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Subject:
From:
"Marilyn (Mantei) Tremaine" <[log in to unmask]>
Reply To:
Date:
Fri, 22 Oct 1999 09:38:26 -0400
Content-Type:
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Dear Philadelphia CHI Community:

Please share this with anyone you think might be interested.

We are extremely pleased to announce the inaugural and organizational
meeting exploring the establishment of a Philadelphia Chapter of the ACM
Special Interest Group in Human Computer Interaction (tentatively
PhiCHI).

We are planning to have our first meeting on the 17th of November, and
we are indeed fortunate that Dr. John Thomas, from IBM Watson Research
Center,has agreed to address the group and get us off to a good start.
We will meet at 7:00 p.m. on the Drexel campus.  At the first meeting,
we can discuss a permanent meeting date and place.  Additional details
will be available on our web site http://savi.cis.drexel.edu/~phichi/
as soon as our webmaster finishes the development.

To get things rolling, we have a volunteer slate of 1st year officers
who have
agreed to serve until the 1st election to be held one year hence. We are
also in
 need of additional help in doing mailings and publicity for our
meetings, as
well as numerous other tasks.

1. Chair - Scott Overmyer
2. Vice Chair - Mike Atwood
3. Secretary - Nira Eckstein
4. Treasurer - Lew Hassell
5. Newsletter Editor - Aymon Mukerji

Dues for PhiCHI are tentatively set at $10 for full members, and $5 for
student
members.  I hope you all are as excited about this chapter as I am, and
I look
forward to seeing you all at the 1st meeting!

 =======================================================================
What:    PhiCHI Organizational Meeting

When:    17-November-1999; 7:00pm

Where:   Drexel University
         Center for Automation Technology (CAT), Room 61
         3100 Market Street
         Philadelphia, PA 19104-2875

Speaker: Dr. John Thomas, IBM T.J. Watson Research Center

Abstract
The computer and communications revolution of the twentieth century have
drastically altered the way in which information is stored and
transmitted.
However, except for the addition of many new terms to our vocabulary,
computers
and communications technology have not fundamentally altered the way we
think
and communicate.  The sentences we input to a word processor, see on our
screens, and print on our laser printers are not that different from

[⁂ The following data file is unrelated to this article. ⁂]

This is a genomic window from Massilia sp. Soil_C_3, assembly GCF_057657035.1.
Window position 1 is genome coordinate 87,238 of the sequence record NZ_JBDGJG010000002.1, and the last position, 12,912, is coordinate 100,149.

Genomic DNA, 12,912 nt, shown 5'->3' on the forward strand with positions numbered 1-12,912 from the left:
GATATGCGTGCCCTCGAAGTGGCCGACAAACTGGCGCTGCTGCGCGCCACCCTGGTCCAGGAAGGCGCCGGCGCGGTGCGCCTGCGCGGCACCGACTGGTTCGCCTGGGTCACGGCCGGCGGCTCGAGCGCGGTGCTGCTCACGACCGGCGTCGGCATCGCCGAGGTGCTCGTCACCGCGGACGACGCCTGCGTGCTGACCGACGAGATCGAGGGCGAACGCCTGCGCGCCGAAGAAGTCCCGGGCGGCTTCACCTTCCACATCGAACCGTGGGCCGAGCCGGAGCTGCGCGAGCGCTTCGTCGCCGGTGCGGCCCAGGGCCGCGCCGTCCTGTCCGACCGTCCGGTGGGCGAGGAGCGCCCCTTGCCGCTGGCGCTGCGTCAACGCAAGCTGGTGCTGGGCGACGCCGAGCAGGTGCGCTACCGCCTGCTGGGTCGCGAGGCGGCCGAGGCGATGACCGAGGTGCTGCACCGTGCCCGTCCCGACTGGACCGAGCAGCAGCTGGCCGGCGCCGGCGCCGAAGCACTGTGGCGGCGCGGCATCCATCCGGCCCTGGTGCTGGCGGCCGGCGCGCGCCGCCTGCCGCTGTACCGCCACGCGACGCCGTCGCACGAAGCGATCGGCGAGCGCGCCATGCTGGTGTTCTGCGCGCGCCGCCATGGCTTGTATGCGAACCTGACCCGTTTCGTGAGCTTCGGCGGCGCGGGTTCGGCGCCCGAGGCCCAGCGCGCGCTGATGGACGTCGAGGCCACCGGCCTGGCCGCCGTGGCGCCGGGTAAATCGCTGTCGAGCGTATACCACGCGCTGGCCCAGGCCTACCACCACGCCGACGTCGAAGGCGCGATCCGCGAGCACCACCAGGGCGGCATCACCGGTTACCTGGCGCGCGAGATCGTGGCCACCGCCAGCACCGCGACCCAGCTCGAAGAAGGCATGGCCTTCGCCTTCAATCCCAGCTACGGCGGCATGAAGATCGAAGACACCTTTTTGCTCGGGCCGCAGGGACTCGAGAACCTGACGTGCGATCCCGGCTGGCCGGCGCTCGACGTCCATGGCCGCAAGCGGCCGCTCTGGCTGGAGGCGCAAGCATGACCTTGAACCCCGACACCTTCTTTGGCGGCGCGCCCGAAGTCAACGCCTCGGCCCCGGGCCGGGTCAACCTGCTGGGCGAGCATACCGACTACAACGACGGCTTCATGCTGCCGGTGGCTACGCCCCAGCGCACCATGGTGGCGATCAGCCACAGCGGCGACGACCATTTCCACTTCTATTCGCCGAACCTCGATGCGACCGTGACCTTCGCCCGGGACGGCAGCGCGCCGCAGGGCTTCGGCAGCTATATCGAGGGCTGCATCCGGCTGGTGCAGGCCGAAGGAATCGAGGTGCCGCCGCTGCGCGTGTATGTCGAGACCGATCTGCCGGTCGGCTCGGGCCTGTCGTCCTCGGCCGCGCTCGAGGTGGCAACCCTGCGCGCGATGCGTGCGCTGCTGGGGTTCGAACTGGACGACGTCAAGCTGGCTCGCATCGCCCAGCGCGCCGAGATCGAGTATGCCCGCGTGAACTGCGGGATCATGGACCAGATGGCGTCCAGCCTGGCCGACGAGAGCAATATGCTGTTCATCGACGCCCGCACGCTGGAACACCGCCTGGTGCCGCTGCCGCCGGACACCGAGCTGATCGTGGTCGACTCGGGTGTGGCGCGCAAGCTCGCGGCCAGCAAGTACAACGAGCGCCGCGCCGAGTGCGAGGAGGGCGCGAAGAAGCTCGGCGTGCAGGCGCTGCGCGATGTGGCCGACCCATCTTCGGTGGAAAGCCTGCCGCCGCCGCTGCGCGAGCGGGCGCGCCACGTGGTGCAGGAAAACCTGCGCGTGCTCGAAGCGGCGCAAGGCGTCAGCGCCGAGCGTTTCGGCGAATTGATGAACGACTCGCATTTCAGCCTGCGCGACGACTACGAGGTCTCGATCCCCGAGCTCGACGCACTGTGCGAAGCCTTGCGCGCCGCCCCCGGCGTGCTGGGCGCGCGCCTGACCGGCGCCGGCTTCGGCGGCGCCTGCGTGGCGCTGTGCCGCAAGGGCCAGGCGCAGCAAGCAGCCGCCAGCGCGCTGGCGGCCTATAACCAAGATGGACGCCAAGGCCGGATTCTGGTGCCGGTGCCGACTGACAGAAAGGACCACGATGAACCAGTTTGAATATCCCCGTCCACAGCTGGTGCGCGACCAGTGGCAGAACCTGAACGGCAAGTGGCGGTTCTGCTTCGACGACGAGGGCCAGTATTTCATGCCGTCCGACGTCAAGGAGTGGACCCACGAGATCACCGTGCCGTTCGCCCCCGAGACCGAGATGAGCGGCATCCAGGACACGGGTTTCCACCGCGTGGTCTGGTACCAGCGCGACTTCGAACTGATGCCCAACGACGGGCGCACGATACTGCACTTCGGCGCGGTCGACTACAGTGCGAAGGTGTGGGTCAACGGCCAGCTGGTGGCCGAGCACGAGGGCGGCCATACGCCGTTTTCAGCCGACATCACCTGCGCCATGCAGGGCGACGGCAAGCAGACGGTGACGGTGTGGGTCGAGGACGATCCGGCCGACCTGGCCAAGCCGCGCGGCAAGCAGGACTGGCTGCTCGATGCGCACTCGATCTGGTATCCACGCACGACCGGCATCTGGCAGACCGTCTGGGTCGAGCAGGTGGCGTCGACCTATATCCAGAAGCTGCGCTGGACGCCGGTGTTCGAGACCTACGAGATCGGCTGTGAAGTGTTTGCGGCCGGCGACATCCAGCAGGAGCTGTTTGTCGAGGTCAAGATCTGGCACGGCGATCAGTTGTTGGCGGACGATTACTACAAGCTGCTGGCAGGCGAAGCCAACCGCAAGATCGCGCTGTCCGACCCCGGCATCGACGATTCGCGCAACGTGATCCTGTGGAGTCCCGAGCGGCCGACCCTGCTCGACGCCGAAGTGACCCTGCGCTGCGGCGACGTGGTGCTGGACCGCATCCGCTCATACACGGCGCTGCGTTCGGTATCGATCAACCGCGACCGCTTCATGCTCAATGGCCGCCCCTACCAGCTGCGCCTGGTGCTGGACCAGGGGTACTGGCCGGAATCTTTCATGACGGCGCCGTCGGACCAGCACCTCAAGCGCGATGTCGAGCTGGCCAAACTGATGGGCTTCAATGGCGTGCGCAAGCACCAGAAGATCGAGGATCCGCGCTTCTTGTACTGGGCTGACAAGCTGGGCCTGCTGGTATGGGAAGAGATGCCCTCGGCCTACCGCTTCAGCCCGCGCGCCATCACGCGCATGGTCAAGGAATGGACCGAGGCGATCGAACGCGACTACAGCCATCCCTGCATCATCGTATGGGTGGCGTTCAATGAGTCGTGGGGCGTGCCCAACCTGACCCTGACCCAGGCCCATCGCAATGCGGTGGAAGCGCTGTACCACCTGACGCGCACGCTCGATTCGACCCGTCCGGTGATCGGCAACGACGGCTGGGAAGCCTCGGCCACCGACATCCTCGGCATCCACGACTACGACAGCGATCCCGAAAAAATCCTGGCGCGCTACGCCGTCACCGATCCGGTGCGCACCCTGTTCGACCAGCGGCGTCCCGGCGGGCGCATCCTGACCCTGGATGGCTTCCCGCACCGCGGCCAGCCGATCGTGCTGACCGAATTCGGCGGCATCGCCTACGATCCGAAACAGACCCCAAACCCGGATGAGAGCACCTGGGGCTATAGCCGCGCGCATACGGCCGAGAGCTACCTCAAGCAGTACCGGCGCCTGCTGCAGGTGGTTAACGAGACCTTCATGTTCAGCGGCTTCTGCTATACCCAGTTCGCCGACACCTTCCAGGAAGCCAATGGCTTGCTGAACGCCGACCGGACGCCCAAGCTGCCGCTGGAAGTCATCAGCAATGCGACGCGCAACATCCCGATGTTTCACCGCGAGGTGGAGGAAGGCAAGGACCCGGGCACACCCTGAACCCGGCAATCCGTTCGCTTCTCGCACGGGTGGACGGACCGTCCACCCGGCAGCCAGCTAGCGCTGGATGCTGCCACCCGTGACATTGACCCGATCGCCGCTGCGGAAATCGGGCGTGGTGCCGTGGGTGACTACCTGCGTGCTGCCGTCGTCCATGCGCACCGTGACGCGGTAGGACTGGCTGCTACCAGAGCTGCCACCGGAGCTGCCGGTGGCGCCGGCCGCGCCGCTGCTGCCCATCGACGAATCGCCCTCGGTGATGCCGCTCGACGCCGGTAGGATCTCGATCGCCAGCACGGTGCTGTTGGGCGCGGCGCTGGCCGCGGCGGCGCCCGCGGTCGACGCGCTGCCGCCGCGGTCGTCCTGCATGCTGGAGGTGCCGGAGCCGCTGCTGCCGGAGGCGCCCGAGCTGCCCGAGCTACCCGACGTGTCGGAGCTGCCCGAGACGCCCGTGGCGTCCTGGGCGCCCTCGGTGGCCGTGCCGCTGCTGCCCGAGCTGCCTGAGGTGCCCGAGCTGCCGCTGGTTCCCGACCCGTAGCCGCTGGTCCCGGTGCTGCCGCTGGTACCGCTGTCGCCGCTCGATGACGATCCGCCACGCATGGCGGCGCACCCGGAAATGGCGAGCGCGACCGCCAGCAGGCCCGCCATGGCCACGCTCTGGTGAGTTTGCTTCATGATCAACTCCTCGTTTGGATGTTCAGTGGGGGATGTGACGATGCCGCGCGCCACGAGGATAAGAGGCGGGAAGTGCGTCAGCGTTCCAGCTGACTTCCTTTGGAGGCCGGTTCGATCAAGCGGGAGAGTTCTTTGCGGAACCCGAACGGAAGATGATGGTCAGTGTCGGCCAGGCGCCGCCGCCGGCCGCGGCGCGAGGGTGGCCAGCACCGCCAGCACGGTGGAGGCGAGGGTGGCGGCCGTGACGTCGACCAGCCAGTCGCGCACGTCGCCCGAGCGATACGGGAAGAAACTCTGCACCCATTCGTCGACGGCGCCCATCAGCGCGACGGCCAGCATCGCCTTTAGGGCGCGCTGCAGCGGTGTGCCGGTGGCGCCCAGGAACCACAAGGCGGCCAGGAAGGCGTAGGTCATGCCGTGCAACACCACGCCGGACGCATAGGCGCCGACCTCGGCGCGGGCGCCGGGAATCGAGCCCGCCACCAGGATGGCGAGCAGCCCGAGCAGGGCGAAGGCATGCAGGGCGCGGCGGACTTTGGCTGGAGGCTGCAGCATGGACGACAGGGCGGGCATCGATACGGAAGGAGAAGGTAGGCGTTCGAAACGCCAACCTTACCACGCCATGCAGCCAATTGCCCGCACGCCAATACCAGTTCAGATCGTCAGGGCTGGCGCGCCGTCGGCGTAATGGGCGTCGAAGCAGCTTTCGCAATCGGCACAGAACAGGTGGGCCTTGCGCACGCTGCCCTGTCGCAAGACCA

what people
 were doing in ancient Greece.  Despite an explosion of information, we
are
collectively no wiser now than we were two decades, two centuries, or
two
millennia ago.  It is time for us to reconsider, at a deep level, the
possibility that we may be able to use technology, in combination with
an
understanding of human psychology, to alter fundamentally, the way that
knowledge and even wisdom are created and shared in communities.  One
path we
are currently exploring is to understand more deeply the structure,
content, and
context of story.  In the short term, we are attempting to provide tools
and
technologies to help people capture, create, analyze, organize, find,
and
utilize stories and storytelling in business settings.

Biography
John Thomas is currently Manager, Knowledge Socialization at IBM's T. J.
Watson
Research Center.  The efforts of his team currently focus on developing
new
tools, techniques, and representations to support the capture, creation,
analysis, organization, finding and use of stories and scenarios in a
business
context.  (See http://www.research.ibm.com/knowsoc/).  John received a
Ph.D. in
psychology from the University of Michigan in 1971 and managed a
research
project in the psychology of aging for two and a half years at Harvard
Medical
School before joining IBM Research.  He spent 13 years doing research in
various
areas of human computer interaction including query languages, natural
language
processing, design problem solving, audio systems, and speech
synthesis.  In
1986, he began the Artificial Intelligence Laboratory at NYNEX Science
and
Technology.  The laboratory did work in expert systems, machine vision,
human
computer interaction, intelligent tutoring systems, robotics, speech
recognition
 and advanced tools for software design.  John was active in the early
days of
ACM's Special Interest Group in Computer Human Interaction and has
served in
various capacities including general co-chair of the CHI conference in
1991.
John has taught at a variety of institutions of higher education
including
courses in cognitive psychology, problem solving and creativity,
statistics, the
psychology of aging, and human factors in information systems.  He is
also a
licensed psychologist in New York State and has over 130 publications
and
invited presentations in computer science and psychology.  His main
hobby is
writing fiction (http://www.truthtable.com/).

Questions, comments to:
+++++++++++++++++++++++++++++++++++++++++++++++++++++++++++++++++++++++
Scott P. Overmyer, Ph.D.  Drexel University
Director                  PA Governor's School for Information Tech.
Associate Professor       College of Information Science and Technology
Phone: (215) 895-1271      3141 Chestnut Street
Fax: (215) 895-2494   Philadelphia, PA 19104-2875

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